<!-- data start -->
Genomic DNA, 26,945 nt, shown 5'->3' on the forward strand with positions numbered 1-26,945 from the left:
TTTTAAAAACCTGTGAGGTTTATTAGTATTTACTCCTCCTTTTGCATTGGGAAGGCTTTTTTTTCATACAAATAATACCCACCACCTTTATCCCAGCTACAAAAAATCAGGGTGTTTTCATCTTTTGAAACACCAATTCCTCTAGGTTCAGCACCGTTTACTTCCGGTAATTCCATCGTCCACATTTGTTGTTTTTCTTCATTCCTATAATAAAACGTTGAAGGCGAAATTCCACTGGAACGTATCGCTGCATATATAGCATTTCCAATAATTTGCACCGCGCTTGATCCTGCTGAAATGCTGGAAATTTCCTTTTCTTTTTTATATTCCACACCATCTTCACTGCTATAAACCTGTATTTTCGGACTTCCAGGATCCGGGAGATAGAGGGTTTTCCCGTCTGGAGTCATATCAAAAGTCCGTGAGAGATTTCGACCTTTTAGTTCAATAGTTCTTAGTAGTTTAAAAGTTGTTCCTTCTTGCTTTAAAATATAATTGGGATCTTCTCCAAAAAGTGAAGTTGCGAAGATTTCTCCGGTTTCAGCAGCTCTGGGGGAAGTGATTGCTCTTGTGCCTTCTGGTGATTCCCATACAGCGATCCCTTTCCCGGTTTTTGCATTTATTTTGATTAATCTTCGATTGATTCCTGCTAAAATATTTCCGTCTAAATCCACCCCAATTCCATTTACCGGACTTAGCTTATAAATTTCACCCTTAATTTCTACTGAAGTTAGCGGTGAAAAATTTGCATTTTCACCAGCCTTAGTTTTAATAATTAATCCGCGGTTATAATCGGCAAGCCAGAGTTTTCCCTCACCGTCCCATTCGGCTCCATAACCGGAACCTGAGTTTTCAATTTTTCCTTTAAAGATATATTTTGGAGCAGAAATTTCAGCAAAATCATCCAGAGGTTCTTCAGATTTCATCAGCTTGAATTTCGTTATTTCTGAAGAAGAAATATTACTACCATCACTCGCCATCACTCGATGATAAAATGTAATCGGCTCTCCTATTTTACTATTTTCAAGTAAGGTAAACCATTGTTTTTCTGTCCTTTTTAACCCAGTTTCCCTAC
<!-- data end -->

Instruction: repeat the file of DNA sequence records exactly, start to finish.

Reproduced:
Genomic DNA, 26,945 nt, shown 5'->3' on the forward strand with positions numbered 1-26,945 from the left:
TTTTAAAAACCTGTGAGGTTTATTAGTATTTACTCCTCCTTTTGCATTGGGAAGGCTTTTTTTTCATACAAATAATACCCACCACCTTTATCCCAGCTACAAAAAATCAGGGTGTTTTCATCTTTTGAAACACCAATTCCTCTAGGTTCAGCACCGTTTACTTCCGGTAATTCCATCGTCCACATTTGTTGTTTTTCTTCATTCCTATAATAAAACGTTGAAGGCGAAATTCCACTGGAACGTATCGCTGCATATATAGCATTTCCAATAATTTGCACCGCGCTTGATCCTGCTGAAATGCTGGAAATTTCCTTTTCTTTTTTATATTCCACACCATCTTCACTGCTATAAACCTGTATTTTCGGACTTCCAGGATCCGGGAGATAGAGGGTTTTCCCGTCTGGAGTCATATCAAAAGTCCGTGAGAGATTTCGACCTTTTAGTTCAATAGTTCTTAGTAGTTTAAAAGTTGTTCCTTCTTGCTTTAAAATATAATTGGGATCTTCTCCAAAAAGTGAAGTTGCGAAGATTTCTCCGGTTTCAGCAGCTCTGGGGGAAGTGATTGCTCTTGTGCCTTCTGGTGATTCCCATACAGCGATCCCTTTCCCGGTTTTTGCATTTATTTTGATTAATCTTCGATTGATTCCTGCTAAAATATTTCCGTCTAAATCCACCCCAATTCCATTTACCGGACTTAGCTTATAAATTTCACCCTTAATTTCTACTGAAGTTAGCGGTGAAAAATTTGCATTTTCACCAGCCTTAGTTTTAATAATTAATCCGCGGTTATAATCGGCAAGCCAGAGTTTTCCCTCACCGTCCCATTCGGCTCCATAACCGGAACCTGAGTTTTCAATTTTTCCTTTAAAGATATATTTTGGAGCAGAAATTTCAGCAAAATCATCCAGAGGTTCTTCAGATTTCATCAGCTTGAATTTCGTTATTTCTGAAGAAGAAATATTACTACCATCACTCGCCATCACTCGATGATAAAATGTAATCGGCTCTCCTATTTTACTATTTTCAAGTAAGGTAAACCATTGTTTTTCTGTCCTTTTTAACCCAGTTTCCCTAC